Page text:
Dentists no longer use Novocain when treating patients. No, this doesn’t mean we’ve somehow managed to make dentistry completely painless (we wish!). We mean that Novocain is no longer the anesthetic of choice for dentists. In fact, it hasn’t been for many years.
Novocain is actually a brand name for procaine. It was first created in 1905 and started being used in dentistry soon after. Believe it or not, before that, cocaine was the anesthetic of choice for procedures! Novocain was more effective and didn’t have addictive side effects, so it won out as the anesthetic of choice for many decades.
However, there was a serious side effect that caused dentists to start moving away from using Novocain. Many patients can have allergic reactions, sometimes severe, to the chemical that results as Novocain is processed by the body. By the 1980s, barely any dentists were using Novocain anymore. For the past 30 years or so, lidocaine has been the local anesthetic that most dentists use. Lidocaine was invented in 1943 and is sometimes called xylocaine or lignocaine. There are few other local anesthetics that dentists may choose based on slight variations in their effect, such as being longer-lasting.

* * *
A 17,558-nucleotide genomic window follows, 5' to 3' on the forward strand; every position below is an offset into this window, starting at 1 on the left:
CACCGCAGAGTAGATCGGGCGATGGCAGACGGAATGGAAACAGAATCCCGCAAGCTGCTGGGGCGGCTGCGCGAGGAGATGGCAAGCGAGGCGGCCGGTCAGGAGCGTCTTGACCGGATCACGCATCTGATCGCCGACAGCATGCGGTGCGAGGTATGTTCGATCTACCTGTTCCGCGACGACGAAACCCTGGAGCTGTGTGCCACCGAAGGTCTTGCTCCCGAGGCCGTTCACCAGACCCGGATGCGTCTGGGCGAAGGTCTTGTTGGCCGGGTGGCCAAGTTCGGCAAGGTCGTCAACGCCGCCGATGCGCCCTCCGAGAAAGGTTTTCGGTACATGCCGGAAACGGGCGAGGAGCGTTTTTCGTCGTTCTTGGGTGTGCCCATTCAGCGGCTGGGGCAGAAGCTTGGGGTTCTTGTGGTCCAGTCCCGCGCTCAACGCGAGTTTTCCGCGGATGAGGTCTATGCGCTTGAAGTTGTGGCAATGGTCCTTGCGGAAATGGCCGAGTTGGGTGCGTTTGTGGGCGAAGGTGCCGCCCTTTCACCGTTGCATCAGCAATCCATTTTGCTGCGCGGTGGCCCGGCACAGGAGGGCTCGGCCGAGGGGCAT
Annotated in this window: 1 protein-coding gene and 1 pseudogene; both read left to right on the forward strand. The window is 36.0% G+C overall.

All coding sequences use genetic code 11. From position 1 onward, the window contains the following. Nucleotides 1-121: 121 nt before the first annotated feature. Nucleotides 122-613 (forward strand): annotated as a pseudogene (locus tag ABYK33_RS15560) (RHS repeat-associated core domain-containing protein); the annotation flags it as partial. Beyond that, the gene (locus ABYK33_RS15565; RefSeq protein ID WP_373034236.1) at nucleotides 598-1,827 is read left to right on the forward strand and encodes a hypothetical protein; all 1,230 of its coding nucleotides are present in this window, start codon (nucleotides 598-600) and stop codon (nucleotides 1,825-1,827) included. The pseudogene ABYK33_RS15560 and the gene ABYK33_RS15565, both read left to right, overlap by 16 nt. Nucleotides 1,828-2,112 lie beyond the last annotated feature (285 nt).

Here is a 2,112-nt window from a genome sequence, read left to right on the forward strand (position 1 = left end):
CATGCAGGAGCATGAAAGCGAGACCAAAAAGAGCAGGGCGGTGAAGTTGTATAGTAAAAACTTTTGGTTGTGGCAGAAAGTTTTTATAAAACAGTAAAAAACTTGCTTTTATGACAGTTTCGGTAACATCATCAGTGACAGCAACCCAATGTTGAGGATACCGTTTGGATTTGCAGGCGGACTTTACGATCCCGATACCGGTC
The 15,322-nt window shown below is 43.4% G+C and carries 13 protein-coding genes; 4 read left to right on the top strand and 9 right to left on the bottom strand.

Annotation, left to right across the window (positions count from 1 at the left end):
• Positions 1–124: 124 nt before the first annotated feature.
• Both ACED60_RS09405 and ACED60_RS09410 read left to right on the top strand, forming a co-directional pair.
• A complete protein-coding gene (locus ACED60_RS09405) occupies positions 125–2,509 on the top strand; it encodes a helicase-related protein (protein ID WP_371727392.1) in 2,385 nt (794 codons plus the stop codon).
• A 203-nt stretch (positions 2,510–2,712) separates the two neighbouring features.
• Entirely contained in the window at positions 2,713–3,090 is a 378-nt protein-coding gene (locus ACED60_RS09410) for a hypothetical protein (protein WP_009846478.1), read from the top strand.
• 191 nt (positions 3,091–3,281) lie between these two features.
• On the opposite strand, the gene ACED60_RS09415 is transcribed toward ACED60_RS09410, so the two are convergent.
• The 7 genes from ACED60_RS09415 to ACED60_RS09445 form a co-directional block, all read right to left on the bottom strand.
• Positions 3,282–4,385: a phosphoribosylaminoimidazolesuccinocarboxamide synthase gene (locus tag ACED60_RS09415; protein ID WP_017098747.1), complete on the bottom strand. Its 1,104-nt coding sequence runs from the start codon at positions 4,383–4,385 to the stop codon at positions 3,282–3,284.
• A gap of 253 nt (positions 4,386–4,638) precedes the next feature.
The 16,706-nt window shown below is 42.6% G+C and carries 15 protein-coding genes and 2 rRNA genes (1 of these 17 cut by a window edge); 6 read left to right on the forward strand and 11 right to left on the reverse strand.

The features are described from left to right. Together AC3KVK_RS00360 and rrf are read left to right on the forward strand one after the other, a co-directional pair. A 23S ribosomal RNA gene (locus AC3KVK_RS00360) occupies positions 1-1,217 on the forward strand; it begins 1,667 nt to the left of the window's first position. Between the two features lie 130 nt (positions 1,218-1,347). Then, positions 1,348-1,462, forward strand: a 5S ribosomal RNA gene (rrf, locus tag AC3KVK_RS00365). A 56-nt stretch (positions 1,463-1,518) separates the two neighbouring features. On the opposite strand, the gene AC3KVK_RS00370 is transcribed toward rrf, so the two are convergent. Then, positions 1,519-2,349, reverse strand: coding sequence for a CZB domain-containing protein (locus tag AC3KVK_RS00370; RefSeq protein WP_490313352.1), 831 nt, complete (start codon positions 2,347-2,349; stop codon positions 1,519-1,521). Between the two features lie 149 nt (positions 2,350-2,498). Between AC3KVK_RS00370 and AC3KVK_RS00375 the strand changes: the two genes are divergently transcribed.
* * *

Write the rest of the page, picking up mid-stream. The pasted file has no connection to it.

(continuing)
Lidocain the same way that Novocain does: it’s a nerve blocker. When lidocaine enters nerve cells, it prevents them from sending pain messages to each other, therefore the feeling of pain can never reach your brain. Think of it as an email spam blocker. The spam keeps being sent, but it never reaches your inbox so you never see it or experience it.
Local anesthetics like lidocaine are usually used in restorative dental procedures, such as crowns or root canals. They are also used in combination with nitrous oxide (laughing gas) or general anesthesia in more complex procedures such as surgical extractions and placing dental implants.
So if Novocain hasn’t been used by dentists in a long time, why do patients under 30 still know what it is and ask about it? Our best guess is that patients have heard about it from their parents, grandparents, or TV and movies. If you’re curious about the local anesthetic and how we might use it in your treatment, please feel free to ask!
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